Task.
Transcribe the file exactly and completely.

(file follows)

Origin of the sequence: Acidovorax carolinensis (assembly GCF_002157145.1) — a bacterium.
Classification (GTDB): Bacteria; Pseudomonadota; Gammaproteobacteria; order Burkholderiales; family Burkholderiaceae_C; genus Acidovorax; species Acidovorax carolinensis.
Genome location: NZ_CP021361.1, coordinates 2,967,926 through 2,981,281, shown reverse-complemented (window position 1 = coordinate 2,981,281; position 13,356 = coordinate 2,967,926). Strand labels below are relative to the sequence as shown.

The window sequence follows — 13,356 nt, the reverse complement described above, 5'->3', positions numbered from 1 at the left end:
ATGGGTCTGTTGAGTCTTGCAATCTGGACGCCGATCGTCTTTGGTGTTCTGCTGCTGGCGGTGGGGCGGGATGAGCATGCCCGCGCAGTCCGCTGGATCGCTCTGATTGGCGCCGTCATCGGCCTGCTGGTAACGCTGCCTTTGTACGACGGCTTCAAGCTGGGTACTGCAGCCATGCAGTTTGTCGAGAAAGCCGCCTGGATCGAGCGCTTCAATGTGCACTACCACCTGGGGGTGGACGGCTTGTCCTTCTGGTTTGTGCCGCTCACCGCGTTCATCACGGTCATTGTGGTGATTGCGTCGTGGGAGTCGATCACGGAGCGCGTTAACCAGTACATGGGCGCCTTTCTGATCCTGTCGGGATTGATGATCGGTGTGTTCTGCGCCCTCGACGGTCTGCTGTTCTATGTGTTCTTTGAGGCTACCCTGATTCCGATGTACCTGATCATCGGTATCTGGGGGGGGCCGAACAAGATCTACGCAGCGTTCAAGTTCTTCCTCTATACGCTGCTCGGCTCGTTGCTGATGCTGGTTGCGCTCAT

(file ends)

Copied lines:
Origin of the sequence: Acidovorax carolinensis (assembly GCF_002157145.1) — a bacterium.
Classification (GTDB): Bacteria; Pseudomonadota; Gammaproteobacteria; order Burkholderiales; family Burkholderiaceae_C; genus Acidovorax; species Acidovorax carolinensis.
Genome location: NZ_CP021361.1, coordinates 2,967,926 through 2,981,281, shown reverse-complemented (window position 1 = coordinate 2,981,281; position 13,356 = coordinate 2,967,926). Strand labels below are relative to the sequence as shown.

The window sequence follows — 13,356 nt, the reverse complement described above, 5'->3', positions numbered from 1 at the left end:
ATGGGTCTGTTGAGTCTTGCAATCTGGACGCCGATCGTCTTTGGTGTTCTGCTGCTGGCGGTGGGGCGGGATGAGCATGCCCGCGCAGTCCGCTGGATCGCTCTGATTGGCGCCGTCATCGGCCTGCTGGTAACGCTGCCTTTGTACGACGGCTTCAAGCTGGGTACTGCAGCCATGCAGTTTGTCGAGAAAGCCGCCTGGATCGAGCGCTTCAATGTGCACTACCACCTGGGGGTGGACGGCTTGTCCTTCTGGTTTGTGCCGCTCACCGCGTTCATCACGGTCATTGTGGTGATTGCGTCGTGGGAGTCGATCACGGAGCGCGTTAACCAGTACATGGGCGCCTTTCTGATCCTGTCGGGATTGATGATCGGTGTGTTCTGCGCCCTCGACGGTCTGCTGTTCTATGTGTTCTTTGAGGCTACCCTGATTCCGATGTACCTGATCATCGGTATCTGGGGGGGGCCGAACAAGATCTACGCAGCGTTCAAGTTCTTCCTCTATACGCTGCTCGGCTCGTTGCTGATGCTGGTTGCGCTCAT